A. Daily and Weekly Data and System Review Check for CEMS

These recommendations are not based on any regulatory requirements, but on gathered knowledge and experience collected from many CEM operators. Each day perform this quick review of available information on the status of the CEM system so you can determine if anything needs immediate attention, attention sometime today or no attention at all.
  1. Each day find the reports which are generated automatically overnight. Look these reports over and respond as needed. These reports typically include:
    • a. Most Part 60 regulations require a CEMS to go through a calibration check once per day, typically every 24-hours. §60.13 (d)(1) does not specifically say that the unit or source has to be operating. Check to see what your permit or state agency is expecting.
    • b. The results from a calibration check can trigger a gaseous monitor to be considered to be “Out-Of-Control” (OOC) one of two different ways. [4.3.1 of Appendix F].
      • i. For gas monitors (SO2, NOX, CO2, O2 and CO, but not opacity), when the calibration error is > than 2 times (2X) the Performance Specification (PS) for 5 consecutive days, from the conclusion of the calibration check on the 5th day until a follow up calibration check is successfully performed and the results are shown to be < 2X the PS. OR
      • ii.Any gaseous monitor which shows that the calibration error was 4X the PS for a single calibration check, then from the conclusion of the calibration check at 4X the PS until a follow up calibration check is successfully performed and the results are shown to be < 4X the PS. Additionally, the data from that monitor is deemed OOC going back to the last good calibration check with results < 4X.
    • c. For an opacity monitor, which is not a gaseous monitor, it also requires a calibration check at least once per day, and usually it is scheduled to occur every 24 hours through the data system. The opacity monitor is considered to be OOC when:
      • i.If either the zero drift or upscale drift check exceeds twice (2X) the applicable drift specification found in PS-1 for any one day.
    • d. What are the Performance Specifications?
      • i. SO2 PS = 2.5% of the span. 2X PS = 5.0% and 4X PS = 10.0%.
      • ii.NOx PS = 2.5% of the span. 2X PS = 5.0% and 4X PS = 10.0%.
      • iii. O2 or CO2 PS = 0.5% using |R-A|. 2X PS = 1.0% and 4X PS = 2.0%.
      • iv. CO PS = 5% of the span. 2X PS = 10.0% and 4X PS = 20.0%.
      • v. Opacity PS = ± 2.0%. 2X PS = ± 4.0%.
  2. Usually each morning, the data system has been configured to not only perform these calibration checks, but to generate reports which show how the system was performing and what the emissions have been for the past day. These reports included:
    • a. A Calibration Error report for all of the monitors. This report shows the results for the calibration check which ran automatically this morning.
    • b. An Average report showing the hourly averages for the data from the monitors from yesterday.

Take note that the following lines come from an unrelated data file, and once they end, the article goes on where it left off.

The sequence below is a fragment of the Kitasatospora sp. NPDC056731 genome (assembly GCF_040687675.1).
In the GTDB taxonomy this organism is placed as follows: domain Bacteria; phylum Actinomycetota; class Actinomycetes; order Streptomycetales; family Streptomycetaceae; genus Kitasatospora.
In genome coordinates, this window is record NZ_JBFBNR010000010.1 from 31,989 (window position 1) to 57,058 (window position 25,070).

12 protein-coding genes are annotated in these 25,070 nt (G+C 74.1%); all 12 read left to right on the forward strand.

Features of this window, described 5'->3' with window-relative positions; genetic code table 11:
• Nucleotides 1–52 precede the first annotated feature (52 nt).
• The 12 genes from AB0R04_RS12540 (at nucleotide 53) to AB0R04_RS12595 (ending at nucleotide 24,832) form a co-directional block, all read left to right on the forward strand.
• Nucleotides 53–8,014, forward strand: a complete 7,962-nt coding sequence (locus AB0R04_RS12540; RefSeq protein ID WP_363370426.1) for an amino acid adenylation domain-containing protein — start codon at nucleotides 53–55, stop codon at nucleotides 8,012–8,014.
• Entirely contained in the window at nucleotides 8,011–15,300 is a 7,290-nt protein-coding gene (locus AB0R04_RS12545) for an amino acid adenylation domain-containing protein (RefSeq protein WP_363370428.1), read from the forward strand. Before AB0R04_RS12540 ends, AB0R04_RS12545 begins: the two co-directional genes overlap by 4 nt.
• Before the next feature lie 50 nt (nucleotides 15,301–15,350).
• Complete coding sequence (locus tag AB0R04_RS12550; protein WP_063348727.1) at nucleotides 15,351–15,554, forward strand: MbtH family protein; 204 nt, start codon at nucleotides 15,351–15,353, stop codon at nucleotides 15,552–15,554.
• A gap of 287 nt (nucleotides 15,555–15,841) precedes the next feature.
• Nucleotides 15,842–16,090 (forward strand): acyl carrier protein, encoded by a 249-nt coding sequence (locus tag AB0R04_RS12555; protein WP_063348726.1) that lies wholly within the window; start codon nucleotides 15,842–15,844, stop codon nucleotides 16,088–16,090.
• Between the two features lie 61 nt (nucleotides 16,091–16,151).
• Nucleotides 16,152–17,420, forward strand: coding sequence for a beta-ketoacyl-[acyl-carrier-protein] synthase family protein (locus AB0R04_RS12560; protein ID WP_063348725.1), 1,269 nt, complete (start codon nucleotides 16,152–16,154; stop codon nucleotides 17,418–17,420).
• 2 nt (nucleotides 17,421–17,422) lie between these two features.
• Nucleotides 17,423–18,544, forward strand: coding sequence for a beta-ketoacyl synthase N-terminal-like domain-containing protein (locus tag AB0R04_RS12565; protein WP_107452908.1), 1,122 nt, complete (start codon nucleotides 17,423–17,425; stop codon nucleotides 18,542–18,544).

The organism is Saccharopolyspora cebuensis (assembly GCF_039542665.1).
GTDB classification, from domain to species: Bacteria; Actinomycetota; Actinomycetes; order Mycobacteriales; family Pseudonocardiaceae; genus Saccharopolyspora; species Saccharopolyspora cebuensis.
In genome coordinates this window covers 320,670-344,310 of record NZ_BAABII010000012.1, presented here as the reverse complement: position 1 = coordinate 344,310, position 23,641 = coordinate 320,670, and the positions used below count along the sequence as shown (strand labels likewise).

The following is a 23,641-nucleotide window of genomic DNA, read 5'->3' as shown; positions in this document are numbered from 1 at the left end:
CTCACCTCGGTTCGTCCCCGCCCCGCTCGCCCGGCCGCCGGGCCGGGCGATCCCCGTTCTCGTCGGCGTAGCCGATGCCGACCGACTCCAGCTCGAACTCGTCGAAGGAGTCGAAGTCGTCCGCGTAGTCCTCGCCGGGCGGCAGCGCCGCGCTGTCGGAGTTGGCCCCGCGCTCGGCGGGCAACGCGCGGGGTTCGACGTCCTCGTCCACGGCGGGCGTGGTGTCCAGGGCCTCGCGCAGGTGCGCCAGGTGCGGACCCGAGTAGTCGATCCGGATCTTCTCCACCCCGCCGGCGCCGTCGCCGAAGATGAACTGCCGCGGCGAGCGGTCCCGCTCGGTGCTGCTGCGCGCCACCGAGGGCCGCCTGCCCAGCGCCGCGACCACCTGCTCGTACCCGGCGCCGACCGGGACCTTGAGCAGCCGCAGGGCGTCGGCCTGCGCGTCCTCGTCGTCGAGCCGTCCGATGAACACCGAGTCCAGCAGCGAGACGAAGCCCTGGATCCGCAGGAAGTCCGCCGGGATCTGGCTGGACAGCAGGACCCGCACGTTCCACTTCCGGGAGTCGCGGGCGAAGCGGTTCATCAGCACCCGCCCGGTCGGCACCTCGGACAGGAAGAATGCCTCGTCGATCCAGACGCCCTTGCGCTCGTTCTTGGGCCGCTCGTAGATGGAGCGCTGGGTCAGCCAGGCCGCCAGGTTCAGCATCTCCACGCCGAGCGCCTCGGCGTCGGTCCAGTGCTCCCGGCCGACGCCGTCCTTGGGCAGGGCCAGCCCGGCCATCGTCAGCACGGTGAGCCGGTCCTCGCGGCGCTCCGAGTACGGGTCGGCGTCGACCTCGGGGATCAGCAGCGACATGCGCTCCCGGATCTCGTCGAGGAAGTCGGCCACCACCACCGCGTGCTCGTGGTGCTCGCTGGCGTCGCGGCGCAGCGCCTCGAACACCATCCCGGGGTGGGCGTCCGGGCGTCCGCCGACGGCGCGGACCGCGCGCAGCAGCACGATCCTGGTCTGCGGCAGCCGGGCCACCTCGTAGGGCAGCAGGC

• c. A second Average report showing the derived (calculated) hourly values from yesterday.
    • d. A “Process Now History” report, which documents any error encountered when the various Process Now sequence ran earlier today.
    • e. Other reports might be generated as well, showing extended averages (3-hour, 24-hour, 30-day, etc.) or year to date totals, or the results of other calculations.
    • f. If your system has an opacity monitor, then the system should also generate an “Opacity Matrix Report”, which lists all of the 6-minute averages from the previous day.
    • g. If your unit started up within the past 24 hours, verify the system performed a calibration check on all of the monitors within the 8-hour startup grace period.
  3. Review the status of the CEM system with the control room operator and see if there are any CEM system alarm up and present.
  4. Hourly data validation. In general, one data point in each of the 15-minute quadrants that the unit or source operated. §60.13 (h)(2) (i) Except as provided under paragraph (h)(2)(iii) of this section, for a full operating hour (any clock hour with 60 minutes of unit operation), at least four valid data points are required to calculate the hourly average, i.e., one data point in each of the 15- minute quadrants of the hour.
    (ii) Except as provided under paragraph (h)(2) (iii) of this section, for a partial operating hour (any clock hour with less than 60 minutes of unit operation), at least one valid data point in each 15-minute quadrant of the hour in which the unit operates is required to calculate the hourly average.
    (iii) For any operating hour in which required maintenance or quality-assurance activities are performed:
    (A) If the unit operates in two or more quadrants of the hour, a minimum of two valid data points, separated by at least 15 minutes, is required to calculate the hourly average; or <br />
    (B) If the unit operates in only one quadrant of the hour, at least one valid data point is required to calculate the hourly average
  5. Opacity six minute averages - §60.13 (h)(1) Six-minute opacity averages shall be calculated from 36 or more data points equally spaced over each 6-minute period.
 
On Thursday or Friday, make a trip to the shelter and make sure everything looks good. Look over the air clean up system and make sure it’s in good shape. Double check the pressure in the calibration bottles and make sure there > 500 psi to get the calibration checks through Monday.

 

Download the pdf document here.

Jon Konings, Senior Regulatory and Reporting Engineer, ESC    Published: 10/1/2016 5:10:39 PM

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